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National Diabetes Awareness Month --- November 2006

In 2005, an estimated 20.8 million persons in the United States (approximately 7% of the population) had diabetes; however, only 14.6 million of these persons had received a diagnosis for their disease (1). According to current projections, by 2050, approximately 48 million persons in the United States will have diabetes diagnosed, nearly 9 million more persons than previously estimated for 2050 (2). In 2002, approximately 54 million adults in the United States had prediabetes (i.e., blood glucose levels higher than normal but not high enough to be classified as diabetes) (1). Obesity is a major factor, although not the sole factor, in the increased rate of newly diagnosed cases of diabetes. Lifestyle changes such as moderate weight loss and exercise can prevent or delay onset of type 2 diabetes among adults at high risk (3). Information on how to prevent and control diabetes is available at http://www.ndep.nih.gov/diabetes/diabetes.htm and http://www.cdc.gov/diabetes/ndep/index.htm.

November is National Diabetes Awareness Month. Throughout the month, MMWR will publish reports on diabetes and its complications in specific populations. This week's issue describes the first nationally representative study to estimate the proportion of U.S. adults with diabetes who have correctable visual impairments.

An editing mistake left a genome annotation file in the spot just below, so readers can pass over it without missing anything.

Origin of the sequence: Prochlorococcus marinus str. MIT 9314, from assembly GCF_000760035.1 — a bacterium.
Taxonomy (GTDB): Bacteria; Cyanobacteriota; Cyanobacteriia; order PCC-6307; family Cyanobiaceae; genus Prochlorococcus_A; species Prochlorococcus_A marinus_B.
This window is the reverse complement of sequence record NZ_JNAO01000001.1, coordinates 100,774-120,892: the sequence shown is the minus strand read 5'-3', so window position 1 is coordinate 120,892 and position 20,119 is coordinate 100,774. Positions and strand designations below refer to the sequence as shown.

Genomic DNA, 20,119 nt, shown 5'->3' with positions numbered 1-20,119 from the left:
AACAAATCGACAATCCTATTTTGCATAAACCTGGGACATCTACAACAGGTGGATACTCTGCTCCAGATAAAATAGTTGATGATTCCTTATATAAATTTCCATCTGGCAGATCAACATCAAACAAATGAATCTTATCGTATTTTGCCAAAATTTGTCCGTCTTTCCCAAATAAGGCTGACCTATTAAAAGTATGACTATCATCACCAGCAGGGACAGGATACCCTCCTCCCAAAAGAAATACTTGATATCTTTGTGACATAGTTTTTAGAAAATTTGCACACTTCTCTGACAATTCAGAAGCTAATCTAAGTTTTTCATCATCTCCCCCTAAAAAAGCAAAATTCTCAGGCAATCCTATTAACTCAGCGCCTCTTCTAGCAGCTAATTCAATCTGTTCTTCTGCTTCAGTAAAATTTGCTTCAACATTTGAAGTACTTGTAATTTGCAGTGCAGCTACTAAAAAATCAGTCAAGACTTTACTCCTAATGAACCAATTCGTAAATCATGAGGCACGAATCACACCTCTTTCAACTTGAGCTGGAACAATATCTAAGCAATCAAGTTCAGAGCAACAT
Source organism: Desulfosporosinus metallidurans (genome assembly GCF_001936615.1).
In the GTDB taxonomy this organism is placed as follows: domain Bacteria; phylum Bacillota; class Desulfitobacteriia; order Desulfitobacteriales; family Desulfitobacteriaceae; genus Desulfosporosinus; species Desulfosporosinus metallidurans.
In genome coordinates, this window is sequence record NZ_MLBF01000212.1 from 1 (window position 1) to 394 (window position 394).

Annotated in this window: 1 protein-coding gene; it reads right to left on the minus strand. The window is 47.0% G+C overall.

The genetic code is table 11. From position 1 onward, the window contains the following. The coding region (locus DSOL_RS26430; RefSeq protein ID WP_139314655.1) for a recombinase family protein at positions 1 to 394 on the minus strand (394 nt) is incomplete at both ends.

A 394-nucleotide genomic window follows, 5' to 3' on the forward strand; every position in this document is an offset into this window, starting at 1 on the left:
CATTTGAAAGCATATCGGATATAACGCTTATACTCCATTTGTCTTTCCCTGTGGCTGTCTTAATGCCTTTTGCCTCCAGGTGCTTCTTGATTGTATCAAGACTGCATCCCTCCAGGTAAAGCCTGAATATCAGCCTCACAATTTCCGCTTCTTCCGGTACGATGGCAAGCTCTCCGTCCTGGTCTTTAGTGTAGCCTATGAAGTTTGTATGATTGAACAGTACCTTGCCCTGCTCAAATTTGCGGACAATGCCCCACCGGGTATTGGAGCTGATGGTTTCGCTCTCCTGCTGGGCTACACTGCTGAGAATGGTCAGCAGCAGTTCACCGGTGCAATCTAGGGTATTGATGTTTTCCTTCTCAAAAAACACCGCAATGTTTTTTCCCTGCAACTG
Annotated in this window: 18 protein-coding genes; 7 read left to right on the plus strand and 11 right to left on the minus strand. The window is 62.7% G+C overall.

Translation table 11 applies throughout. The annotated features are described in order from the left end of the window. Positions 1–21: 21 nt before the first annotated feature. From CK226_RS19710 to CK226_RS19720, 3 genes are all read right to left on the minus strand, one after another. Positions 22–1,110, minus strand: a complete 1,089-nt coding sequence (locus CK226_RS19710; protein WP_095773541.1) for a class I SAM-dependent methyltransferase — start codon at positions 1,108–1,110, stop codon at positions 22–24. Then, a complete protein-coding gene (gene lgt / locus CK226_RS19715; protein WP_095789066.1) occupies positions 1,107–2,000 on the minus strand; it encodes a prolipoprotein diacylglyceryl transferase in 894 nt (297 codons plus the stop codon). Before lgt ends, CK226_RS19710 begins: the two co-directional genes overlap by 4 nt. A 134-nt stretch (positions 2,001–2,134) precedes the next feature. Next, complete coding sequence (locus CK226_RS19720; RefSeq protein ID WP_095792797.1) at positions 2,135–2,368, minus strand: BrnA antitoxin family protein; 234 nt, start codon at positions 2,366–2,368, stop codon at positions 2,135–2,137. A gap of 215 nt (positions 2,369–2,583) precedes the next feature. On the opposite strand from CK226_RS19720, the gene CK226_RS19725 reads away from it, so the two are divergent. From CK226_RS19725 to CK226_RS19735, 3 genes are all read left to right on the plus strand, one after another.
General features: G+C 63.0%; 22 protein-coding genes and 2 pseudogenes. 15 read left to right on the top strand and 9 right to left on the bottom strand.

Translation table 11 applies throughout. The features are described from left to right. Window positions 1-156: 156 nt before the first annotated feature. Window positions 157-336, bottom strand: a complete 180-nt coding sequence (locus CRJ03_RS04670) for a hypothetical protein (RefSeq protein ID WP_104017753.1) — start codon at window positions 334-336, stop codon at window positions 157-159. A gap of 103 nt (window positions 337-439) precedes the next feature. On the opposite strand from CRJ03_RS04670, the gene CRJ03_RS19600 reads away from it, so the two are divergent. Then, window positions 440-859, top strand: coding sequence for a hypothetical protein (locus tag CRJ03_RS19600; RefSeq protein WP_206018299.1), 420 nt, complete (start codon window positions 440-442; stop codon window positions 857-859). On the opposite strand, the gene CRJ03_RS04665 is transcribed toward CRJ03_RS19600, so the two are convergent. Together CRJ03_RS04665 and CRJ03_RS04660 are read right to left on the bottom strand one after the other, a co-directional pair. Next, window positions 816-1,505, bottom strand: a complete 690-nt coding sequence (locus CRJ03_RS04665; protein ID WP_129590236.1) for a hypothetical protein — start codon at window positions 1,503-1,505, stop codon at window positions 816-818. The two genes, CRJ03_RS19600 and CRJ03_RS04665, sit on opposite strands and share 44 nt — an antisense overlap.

References

  1. CDC. National diabetes fact sheet: general information and national estimates on diabetes in the United States, 2005. Atlanta, GA: US Department of Health and Human Services, CDC; 2005. Available at http://www.cdc.gov/diabetes/pubs/factsheet05.htm.
  2. Narayan KM, Boyle JP, Geiss LS, Saaddine JB, Thompson TJ. Impact of recent increase in incidence on future diabetes burden: United States, 2005--2050. Diabetes Care 2006;29:2114--6.
  3. Diabetes Prevention Program Research Group. Diet and exercise dramatically delay type 2 diabetes. Reduction in the incidence of type 2 diabetes with lifestyle intervention or metformin. N Engl J Med 2002;346:393--403.



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